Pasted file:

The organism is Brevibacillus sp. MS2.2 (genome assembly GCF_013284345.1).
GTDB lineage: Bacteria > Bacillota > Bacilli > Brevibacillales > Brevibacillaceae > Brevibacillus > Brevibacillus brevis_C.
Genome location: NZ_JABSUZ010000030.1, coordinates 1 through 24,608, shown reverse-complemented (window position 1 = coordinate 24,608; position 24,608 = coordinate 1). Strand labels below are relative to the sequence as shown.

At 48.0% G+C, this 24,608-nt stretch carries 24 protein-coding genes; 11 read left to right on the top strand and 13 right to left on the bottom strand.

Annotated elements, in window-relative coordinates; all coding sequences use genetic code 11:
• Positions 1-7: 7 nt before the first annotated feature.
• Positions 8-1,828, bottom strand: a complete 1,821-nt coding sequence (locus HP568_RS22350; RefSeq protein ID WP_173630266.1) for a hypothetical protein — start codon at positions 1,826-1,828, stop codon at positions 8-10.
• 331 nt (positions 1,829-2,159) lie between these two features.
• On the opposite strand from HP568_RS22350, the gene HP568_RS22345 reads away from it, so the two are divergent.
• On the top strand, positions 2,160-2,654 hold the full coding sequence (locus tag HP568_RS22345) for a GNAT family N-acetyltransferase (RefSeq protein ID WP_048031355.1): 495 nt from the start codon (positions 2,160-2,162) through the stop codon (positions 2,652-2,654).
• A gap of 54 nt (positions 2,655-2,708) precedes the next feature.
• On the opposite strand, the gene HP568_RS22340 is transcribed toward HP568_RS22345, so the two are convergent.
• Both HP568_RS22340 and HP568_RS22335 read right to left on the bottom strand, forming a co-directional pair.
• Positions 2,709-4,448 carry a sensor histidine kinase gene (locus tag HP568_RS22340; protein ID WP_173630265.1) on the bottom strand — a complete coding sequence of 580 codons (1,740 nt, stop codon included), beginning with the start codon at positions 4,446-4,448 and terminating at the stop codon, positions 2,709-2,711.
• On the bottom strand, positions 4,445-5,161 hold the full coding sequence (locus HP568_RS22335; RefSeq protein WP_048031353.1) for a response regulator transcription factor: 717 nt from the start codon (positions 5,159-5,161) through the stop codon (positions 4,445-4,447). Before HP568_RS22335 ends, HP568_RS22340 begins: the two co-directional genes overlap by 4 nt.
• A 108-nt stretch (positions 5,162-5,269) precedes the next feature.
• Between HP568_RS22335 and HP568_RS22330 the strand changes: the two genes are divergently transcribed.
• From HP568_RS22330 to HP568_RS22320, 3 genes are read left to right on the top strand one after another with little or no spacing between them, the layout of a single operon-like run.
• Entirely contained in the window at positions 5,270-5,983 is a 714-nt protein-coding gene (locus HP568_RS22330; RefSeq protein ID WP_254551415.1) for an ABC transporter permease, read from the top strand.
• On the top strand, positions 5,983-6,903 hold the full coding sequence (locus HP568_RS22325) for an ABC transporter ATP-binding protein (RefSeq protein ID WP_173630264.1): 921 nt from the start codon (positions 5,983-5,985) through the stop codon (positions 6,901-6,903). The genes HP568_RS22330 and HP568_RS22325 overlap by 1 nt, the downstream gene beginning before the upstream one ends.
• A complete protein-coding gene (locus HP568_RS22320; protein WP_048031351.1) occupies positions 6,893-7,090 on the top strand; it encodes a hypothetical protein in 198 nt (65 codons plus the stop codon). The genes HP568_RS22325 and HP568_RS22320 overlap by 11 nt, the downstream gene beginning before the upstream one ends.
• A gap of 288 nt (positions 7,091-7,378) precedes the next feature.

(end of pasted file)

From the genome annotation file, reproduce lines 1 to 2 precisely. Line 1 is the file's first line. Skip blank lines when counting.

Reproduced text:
The organism is Brevibacillus sp. MS2.2 (genome assembly GCF_013284345.1).
GTDB lineage: Bacteria > Bacillota > Bacilli > Brevibacillales > Brevibacillaceae > Brevibacillus > Brevibacillus brevis_C.